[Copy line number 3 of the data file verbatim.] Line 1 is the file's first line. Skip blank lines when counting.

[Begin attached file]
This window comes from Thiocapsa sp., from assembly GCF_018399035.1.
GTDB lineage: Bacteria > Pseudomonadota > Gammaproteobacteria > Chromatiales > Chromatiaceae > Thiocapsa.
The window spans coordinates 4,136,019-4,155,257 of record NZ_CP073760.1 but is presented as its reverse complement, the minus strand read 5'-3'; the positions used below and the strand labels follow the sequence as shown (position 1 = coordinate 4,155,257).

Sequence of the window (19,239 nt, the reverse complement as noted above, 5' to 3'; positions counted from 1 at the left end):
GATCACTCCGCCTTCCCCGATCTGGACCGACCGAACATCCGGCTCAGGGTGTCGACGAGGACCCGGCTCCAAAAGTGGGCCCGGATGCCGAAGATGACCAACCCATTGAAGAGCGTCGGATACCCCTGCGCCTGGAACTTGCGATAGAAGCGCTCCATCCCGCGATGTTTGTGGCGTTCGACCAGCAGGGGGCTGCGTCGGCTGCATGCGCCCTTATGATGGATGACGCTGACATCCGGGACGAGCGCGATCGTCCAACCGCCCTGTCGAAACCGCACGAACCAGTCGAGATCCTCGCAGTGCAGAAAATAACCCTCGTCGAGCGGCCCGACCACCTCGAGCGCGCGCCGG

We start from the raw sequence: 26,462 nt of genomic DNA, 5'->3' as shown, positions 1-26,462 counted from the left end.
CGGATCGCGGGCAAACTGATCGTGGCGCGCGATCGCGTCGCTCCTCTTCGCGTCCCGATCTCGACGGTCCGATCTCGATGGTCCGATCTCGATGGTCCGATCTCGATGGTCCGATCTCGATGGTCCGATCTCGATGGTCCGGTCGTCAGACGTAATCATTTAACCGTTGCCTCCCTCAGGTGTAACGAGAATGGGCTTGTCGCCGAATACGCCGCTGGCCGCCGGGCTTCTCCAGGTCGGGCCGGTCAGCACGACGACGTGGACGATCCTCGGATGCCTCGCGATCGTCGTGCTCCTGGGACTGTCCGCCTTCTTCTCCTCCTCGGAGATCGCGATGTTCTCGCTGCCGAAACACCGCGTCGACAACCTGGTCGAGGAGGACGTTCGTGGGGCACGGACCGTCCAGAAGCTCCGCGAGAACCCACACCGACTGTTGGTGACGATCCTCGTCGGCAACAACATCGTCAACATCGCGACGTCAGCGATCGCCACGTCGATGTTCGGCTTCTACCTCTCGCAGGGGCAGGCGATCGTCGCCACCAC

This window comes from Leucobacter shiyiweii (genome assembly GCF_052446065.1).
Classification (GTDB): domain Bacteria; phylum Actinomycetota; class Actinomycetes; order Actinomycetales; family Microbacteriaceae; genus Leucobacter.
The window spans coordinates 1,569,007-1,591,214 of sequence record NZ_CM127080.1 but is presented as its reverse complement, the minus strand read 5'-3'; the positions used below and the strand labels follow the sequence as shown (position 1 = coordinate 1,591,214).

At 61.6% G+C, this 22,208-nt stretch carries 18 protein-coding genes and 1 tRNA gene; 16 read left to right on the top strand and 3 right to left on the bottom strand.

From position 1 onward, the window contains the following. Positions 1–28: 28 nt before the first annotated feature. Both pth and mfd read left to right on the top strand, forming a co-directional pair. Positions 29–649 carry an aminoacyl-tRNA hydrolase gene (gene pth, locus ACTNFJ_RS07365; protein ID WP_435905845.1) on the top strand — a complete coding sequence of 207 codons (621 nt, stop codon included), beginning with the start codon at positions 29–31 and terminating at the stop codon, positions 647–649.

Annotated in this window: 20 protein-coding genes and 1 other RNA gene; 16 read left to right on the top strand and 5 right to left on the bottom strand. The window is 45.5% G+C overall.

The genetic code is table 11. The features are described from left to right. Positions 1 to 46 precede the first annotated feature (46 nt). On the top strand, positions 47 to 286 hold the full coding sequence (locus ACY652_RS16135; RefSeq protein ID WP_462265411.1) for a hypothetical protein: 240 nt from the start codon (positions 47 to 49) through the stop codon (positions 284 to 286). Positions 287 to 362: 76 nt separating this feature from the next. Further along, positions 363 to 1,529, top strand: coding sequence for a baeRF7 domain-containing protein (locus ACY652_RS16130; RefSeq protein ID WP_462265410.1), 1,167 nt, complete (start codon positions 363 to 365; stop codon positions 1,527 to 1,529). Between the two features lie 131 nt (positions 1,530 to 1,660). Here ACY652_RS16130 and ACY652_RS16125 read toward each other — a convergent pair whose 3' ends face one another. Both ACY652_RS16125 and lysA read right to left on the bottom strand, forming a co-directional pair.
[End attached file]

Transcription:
The window spans coordinates 4,136,019-4,155,257 of record NZ_CP073760.1 but is presented as its reverse complement, the minus strand read 5'-3'; the positions used below and the strand labels follow the sequence as shown (position 1 = coordinate 4,155,257).